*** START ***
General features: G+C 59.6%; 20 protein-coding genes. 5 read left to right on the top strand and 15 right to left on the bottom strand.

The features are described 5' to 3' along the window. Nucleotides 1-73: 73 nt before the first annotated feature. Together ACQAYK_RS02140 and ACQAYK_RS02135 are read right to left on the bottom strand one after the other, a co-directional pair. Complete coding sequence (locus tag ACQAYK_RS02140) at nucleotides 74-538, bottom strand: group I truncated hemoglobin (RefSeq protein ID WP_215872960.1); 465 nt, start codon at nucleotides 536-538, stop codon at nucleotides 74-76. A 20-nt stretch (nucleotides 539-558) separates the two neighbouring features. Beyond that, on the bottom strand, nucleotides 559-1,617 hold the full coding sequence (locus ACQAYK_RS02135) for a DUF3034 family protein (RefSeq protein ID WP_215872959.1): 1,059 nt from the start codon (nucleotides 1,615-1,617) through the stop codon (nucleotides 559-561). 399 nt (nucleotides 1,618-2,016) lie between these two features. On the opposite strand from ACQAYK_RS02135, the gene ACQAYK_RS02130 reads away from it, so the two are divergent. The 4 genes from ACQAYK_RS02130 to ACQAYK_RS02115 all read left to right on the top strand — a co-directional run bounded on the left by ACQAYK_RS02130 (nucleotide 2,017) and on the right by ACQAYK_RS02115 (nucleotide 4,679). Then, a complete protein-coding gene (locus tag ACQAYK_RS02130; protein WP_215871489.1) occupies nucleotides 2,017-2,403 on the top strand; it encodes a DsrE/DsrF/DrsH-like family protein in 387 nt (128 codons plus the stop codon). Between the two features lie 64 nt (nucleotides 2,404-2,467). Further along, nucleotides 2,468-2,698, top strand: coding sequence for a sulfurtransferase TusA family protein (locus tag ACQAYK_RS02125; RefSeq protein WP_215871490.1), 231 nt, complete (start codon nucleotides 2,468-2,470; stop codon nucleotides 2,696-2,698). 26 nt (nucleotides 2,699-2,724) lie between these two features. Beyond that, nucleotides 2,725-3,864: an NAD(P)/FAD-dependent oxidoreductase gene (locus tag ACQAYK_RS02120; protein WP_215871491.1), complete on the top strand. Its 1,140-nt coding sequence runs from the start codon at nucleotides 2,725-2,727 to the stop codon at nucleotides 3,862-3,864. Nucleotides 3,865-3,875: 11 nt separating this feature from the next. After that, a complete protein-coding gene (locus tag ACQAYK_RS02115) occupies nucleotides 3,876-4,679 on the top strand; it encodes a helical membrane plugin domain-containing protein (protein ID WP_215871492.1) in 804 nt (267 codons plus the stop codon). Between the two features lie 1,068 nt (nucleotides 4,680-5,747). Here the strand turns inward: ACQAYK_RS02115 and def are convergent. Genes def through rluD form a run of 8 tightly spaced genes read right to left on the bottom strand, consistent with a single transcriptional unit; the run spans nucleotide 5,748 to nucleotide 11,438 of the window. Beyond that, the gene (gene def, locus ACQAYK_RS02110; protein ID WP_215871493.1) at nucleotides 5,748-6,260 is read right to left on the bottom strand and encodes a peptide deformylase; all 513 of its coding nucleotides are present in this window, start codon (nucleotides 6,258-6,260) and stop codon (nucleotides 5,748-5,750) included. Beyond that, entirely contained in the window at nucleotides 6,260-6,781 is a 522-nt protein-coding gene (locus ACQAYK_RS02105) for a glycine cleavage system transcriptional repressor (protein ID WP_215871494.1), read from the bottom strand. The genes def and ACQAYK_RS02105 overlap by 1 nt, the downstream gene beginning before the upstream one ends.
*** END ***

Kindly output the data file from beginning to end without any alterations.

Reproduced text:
General features: G+C 59.6%; 20 protein-coding genes. 5 read left to right on the top strand and 15 right to left on the bottom strand.

The features are described 5' to 3' along the window. Nucleotides 1-73: 73 nt before the first annotated feature. Together ACQAYK_RS02140 and ACQAYK_RS02135 are read right to left on the bottom strand one after the other, a co-directional pair. Complete coding sequence (locus tag ACQAYK_RS02140) at nucleotides 74-538, bottom strand: group I truncated hemoglobin (RefSeq protein ID WP_215872960.1); 465 nt, start codon at nucleotides 536-538, stop codon at nucleotides 74-76. A 20-nt stretch (nucleotides 539-558) separates the two neighbouring features. Beyond that, on the bottom strand, nucleotides 559-1,617 hold the full coding sequence (locus ACQAYK_RS02135) for a DUF3034 family protein (RefSeq protein ID WP_215872959.1): 1,059 nt from the start codon (nucleotides 1,615-1,617) through the stop codon (nucleotides 559-561). 399 nt (nucleotides 1,618-2,016) lie between these two features. On the opposite strand from ACQAYK_RS02135, the gene ACQAYK_RS02130 reads away from it, so the two are divergent. The 4 genes from ACQAYK_RS02130 to ACQAYK_RS02115 all read left to right on the top strand — a co-directional run bounded on the left by ACQAYK_RS02130 (nucleotide 2,017) and on the right by ACQAYK_RS02115 (nucleotide 4,679). Then, a complete protein-coding gene (locus tag ACQAYK_RS02130; protein WP_215871489.1) occupies nucleotides 2,017-2,403 on the top strand; it encodes a DsrE/DsrF/DrsH-like family protein in 387 nt (128 codons plus the stop codon). Between the two features lie 64 nt (nucleotides 2,404-2,467). Further along, nucleotides 2,468-2,698, top strand: coding sequence for a sulfurtransferase TusA family protein (locus tag ACQAYK_RS02125; RefSeq protein WP_215871490.1), 231 nt, complete (start codon nucleotides 2,468-2,470; stop codon nucleotides 2,696-2,698). 26 nt (nucleotides 2,699-2,724) lie between these two features. Beyond that, nucleotides 2,725-3,864: an NAD(P)/FAD-dependent oxidoreductase gene (locus tag ACQAYK_RS02120; protein WP_215871491.1), complete on the top strand. Its 1,140-nt coding sequence runs from the start codon at nucleotides 2,725-2,727 to the stop codon at nucleotides 3,862-3,864. Nucleotides 3,865-3,875: 11 nt separating this feature from the next. After that, a complete protein-coding gene (locus tag ACQAYK_RS02115) occupies nucleotides 3,876-4,679 on the top strand; it encodes a helical membrane plugin domain-containing protein (protein ID WP_215871492.1) in 804 nt (267 codons plus the stop codon). Between the two features lie 1,068 nt (nucleotides 4,680-5,747). Here the strand turns inward: ACQAYK_RS02115 and def are convergent. Genes def through rluD form a run of 8 tightly spaced genes read right to left on the bottom strand, consistent with a single transcriptional unit; the run spans nucleotide 5,748 to nucleotide 11,438 of the window. Beyond that, the gene (gene def, locus ACQAYK_RS02110; protein ID WP_215871493.1) at nucleotides 5,748-6,260 is read right to left on the bottom strand and encodes a peptide deformylase; all 513 of its coding nucleotides are present in this window, start codon (nucleotides 6,258-6,260) and stop codon (nucleotides 5,748-5,750) included. Beyond that, entirely contained in the window at nucleotides 6,260-6,781 is a 522-nt protein-coding gene (locus ACQAYK_RS02105) for a glycine cleavage system transcriptional repressor (protein ID WP_215871494.1), read from the bottom strand. The genes def and ACQAYK_RS02105 overlap by 1 nt, the downstream gene beginning before the upstream one ends.